After returning from that ordeal to resume work and rejoin the internet, everything seemed like trivial bullshit—because it was. Disingenious money grabs highlighted themselves. Haters’ words lost their put-on quaintness and looked like hatespeak. Bad content looked like noise, loud promotion looked like desperation, and all speed was stupid. And it was startling how often loud, stupid, and desperate all came together, as if they were a bundled package given to anyone without confidence in the value of what they were saying.
I can completely relate to where Frank is coming from. This past November I lost my Grandma. She was the first close family member that I’ve lost, which makes me more fortunate than most. Afterwards, I wrote about the impact the death of my Grandmother had on me professionally as well as my growing frustration within my current role as a designer, which echoed closely with Frank’s above sentiment.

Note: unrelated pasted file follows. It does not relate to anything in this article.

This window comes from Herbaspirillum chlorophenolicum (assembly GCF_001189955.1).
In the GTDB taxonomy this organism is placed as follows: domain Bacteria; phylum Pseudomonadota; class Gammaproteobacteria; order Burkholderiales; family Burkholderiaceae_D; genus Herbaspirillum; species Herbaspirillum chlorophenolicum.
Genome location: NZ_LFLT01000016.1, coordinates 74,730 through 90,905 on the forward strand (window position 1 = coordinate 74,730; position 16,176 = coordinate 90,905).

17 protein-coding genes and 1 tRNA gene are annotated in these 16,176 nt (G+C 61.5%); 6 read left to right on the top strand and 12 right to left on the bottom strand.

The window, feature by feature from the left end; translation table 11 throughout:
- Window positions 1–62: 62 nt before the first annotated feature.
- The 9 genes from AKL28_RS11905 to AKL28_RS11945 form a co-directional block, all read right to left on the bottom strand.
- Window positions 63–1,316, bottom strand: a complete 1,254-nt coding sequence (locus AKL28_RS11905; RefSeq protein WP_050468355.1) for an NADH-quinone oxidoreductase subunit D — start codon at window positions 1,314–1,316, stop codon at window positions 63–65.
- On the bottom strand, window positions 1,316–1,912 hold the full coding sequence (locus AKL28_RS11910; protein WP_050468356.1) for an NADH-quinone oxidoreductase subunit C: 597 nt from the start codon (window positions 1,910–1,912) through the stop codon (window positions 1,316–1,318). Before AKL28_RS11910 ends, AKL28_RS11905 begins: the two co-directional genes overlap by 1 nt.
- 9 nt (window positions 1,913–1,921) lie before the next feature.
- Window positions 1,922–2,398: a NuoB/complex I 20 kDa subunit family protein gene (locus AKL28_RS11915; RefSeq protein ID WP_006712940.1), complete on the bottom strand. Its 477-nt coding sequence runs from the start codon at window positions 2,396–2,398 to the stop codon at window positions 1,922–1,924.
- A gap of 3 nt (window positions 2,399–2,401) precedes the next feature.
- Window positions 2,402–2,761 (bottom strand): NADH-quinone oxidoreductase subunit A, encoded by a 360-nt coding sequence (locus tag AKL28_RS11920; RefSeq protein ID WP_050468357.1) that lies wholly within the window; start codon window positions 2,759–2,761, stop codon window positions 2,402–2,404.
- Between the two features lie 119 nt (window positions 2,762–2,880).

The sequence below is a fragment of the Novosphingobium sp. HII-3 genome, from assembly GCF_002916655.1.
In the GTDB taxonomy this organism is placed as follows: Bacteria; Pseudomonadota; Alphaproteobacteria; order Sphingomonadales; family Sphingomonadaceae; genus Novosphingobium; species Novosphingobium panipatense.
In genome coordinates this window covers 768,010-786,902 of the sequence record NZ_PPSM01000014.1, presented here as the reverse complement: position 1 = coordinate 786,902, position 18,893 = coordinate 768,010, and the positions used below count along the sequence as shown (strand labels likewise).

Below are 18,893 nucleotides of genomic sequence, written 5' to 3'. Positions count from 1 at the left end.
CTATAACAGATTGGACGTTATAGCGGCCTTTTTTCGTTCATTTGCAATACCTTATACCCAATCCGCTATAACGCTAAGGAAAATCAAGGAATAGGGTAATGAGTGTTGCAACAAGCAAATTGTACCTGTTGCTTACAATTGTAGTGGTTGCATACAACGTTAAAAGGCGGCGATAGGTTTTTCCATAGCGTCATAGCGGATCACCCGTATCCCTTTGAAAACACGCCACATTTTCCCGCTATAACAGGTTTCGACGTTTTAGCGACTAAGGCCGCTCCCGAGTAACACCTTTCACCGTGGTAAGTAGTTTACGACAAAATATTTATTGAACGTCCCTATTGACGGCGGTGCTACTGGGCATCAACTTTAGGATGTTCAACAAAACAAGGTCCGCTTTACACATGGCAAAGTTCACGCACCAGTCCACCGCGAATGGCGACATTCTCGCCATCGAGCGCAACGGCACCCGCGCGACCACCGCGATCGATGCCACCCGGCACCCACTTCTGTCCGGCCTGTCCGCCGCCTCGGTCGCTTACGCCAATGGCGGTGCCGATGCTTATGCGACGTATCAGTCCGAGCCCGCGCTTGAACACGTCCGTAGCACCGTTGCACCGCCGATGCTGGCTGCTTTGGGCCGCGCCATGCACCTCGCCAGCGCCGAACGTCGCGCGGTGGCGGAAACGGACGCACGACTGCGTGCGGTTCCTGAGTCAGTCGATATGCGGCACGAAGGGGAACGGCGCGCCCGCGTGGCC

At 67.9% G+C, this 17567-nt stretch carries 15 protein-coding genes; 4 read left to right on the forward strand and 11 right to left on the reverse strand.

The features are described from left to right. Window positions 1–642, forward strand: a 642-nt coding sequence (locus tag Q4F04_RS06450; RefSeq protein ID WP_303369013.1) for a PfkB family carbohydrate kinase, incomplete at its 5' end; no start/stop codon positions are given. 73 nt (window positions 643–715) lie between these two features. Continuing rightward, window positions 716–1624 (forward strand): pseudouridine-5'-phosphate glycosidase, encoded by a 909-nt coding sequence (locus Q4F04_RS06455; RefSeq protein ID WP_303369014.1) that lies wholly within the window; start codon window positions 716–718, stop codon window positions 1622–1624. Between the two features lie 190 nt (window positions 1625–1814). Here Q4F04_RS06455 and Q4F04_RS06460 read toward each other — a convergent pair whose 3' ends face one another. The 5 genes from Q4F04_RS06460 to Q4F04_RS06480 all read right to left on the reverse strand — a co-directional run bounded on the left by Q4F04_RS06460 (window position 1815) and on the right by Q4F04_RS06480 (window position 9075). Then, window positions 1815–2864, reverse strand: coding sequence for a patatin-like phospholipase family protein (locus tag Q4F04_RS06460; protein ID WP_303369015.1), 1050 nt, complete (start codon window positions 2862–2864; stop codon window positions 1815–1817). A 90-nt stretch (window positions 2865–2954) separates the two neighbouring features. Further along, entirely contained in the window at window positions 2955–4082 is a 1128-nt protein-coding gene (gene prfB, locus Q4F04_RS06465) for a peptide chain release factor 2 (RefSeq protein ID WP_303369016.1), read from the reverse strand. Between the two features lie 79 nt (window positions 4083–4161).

Now after having had a few months pass, the cynicism I once felt isn’t as sharp, however I still haven’t found the right balance between creating work that has an impact and paying the bills. I’m sure striking this accord is one of life’s great achievements, and perhaps I’m naive in thinking I should have it figured out at 29 years old. That’s what 30’s for right? Let’s hope so, but until then, I’m going to simply resolute to “share what I know.” Which, as it turns out, isn’t as much as I’d like.
The above passage was taken from Frank Chimero’s post, This One’s for Me, in which he writes about returning to work after losing his parents.